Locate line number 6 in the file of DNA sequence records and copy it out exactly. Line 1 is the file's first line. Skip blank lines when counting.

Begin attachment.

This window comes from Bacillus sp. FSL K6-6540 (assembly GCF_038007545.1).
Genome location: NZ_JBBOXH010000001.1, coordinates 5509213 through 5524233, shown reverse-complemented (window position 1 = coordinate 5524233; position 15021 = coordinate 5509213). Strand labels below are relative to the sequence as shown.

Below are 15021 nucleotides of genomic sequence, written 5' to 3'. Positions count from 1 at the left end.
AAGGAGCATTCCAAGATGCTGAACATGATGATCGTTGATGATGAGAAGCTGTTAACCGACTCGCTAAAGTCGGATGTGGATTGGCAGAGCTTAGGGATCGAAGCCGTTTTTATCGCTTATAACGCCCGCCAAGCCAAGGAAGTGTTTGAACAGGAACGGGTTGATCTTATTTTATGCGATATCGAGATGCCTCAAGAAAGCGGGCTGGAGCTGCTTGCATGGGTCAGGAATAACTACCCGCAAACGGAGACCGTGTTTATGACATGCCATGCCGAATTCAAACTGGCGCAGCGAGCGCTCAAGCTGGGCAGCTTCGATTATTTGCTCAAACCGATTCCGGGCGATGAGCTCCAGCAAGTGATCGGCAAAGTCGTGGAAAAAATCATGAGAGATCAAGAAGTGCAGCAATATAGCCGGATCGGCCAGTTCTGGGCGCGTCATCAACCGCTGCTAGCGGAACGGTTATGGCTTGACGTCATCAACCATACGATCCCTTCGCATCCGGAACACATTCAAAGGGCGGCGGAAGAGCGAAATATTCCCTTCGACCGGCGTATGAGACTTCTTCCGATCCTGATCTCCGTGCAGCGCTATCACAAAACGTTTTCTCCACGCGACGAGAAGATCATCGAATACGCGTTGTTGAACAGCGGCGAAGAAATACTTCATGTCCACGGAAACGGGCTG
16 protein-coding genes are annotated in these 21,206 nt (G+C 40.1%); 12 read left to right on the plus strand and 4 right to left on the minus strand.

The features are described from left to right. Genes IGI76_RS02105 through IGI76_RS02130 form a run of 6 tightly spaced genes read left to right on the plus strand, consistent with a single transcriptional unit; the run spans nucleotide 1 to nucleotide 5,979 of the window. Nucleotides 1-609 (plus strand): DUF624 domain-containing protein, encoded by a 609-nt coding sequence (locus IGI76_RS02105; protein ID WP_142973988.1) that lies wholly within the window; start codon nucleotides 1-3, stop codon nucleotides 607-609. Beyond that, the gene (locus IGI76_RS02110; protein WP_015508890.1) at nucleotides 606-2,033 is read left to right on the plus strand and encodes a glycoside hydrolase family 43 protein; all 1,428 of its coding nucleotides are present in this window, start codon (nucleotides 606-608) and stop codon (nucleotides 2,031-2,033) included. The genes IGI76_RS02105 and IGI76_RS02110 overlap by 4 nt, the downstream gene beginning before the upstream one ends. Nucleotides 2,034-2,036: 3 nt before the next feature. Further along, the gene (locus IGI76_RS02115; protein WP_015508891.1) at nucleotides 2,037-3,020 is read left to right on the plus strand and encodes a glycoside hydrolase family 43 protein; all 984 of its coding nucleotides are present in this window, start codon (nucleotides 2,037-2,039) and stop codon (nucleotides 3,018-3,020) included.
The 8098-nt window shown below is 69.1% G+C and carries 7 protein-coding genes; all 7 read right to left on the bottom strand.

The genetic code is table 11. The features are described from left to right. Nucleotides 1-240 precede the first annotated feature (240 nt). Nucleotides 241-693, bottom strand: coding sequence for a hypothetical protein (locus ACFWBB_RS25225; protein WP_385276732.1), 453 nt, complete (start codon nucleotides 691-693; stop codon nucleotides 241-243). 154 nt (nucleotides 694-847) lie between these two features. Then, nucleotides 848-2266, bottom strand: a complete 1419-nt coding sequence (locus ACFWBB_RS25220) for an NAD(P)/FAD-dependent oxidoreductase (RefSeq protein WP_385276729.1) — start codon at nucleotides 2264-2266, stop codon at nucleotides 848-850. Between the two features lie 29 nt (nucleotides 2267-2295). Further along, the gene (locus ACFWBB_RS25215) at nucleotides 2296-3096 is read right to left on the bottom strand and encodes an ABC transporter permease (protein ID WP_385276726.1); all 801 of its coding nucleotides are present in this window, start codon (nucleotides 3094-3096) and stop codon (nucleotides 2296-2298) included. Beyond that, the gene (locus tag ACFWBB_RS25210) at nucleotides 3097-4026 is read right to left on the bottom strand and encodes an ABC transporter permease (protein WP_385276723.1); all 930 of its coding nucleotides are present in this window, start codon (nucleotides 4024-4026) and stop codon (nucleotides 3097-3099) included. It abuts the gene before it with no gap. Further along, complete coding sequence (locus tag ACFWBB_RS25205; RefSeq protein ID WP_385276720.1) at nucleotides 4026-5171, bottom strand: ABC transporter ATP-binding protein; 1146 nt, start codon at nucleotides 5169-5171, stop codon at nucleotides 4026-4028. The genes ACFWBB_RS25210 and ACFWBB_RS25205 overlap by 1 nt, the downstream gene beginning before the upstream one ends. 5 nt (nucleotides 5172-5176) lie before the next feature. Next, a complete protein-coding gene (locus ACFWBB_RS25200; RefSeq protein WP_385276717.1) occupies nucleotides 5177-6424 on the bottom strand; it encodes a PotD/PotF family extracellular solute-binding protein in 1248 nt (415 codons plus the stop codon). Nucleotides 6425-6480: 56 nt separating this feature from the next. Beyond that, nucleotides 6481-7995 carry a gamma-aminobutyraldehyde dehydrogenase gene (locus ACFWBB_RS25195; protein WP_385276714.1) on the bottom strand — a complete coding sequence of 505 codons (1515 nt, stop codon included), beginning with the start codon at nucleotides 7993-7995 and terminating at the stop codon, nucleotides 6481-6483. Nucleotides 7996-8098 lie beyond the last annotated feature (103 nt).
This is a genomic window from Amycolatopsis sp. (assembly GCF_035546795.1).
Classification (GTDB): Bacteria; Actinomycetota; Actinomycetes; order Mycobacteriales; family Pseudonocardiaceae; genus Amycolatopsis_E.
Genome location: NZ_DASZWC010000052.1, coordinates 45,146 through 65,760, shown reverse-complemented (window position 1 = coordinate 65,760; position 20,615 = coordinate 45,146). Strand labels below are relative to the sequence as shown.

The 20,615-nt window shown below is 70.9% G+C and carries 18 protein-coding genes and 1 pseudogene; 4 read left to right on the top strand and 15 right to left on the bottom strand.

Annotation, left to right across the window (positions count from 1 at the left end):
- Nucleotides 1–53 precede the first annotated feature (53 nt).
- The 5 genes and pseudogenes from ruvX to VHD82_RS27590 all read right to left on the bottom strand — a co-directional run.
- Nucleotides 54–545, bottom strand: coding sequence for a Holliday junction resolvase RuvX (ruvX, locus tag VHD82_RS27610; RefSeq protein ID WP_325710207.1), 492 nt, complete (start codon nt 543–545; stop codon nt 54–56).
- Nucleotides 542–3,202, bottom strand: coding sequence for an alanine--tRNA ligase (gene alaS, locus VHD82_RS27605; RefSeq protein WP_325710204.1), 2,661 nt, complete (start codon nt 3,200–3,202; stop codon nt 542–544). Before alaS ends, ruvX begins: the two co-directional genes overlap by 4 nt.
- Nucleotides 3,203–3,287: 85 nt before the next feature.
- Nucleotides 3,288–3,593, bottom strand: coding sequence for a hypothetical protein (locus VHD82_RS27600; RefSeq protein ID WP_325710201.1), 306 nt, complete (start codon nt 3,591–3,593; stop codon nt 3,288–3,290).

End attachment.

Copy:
The features are described from left to right. Genes IGI76_RS02105 through IGI76_RS02130 form a run of 6 tightly spaced genes read left to right on the plus strand, consistent with a single transcriptional unit; the run spans nucleotide 1 to nucleotide 5,979 of the window. Nucleotides 1-609 (plus strand): DUF624 domain-containing protein, encoded by a 609-nt coding sequence (locus IGI76_RS02105; protein ID WP_142973988.1) that lies wholly within the window; start codon nucleotides 1-3, stop codon nucleotides 607-609. Beyond that, the gene (locus IGI76_RS02110; protein WP_015508890.1) at nucleotides 606-2,033 is read left to right on the plus strand and encodes a glycoside hydrolase family 43 protein; all 1,428 of its coding nucleotides are present in this window, start codon (nucleotides 606-608) and stop codon (nucleotides 2,031-2,033) included. The genes IGI76_RS02105 and IGI76_RS02110 overlap by 4 nt, the downstream gene beginning before the upstream one ends. Nucleotides 2,034-2,036: 3 nt before the next feature. Further along, the gene (locus IGI76_RS02115; protein WP_015508891.1) at nucleotides 2,037-3,020 is read left to right on the plus strand and encodes a glycoside hydrolase family 43 protein; all 984 of its coding nucleotides are present in this window, start codon (nucleotides 2,037-2,039) and stop codon (nucleotides 3,018-3,020) included.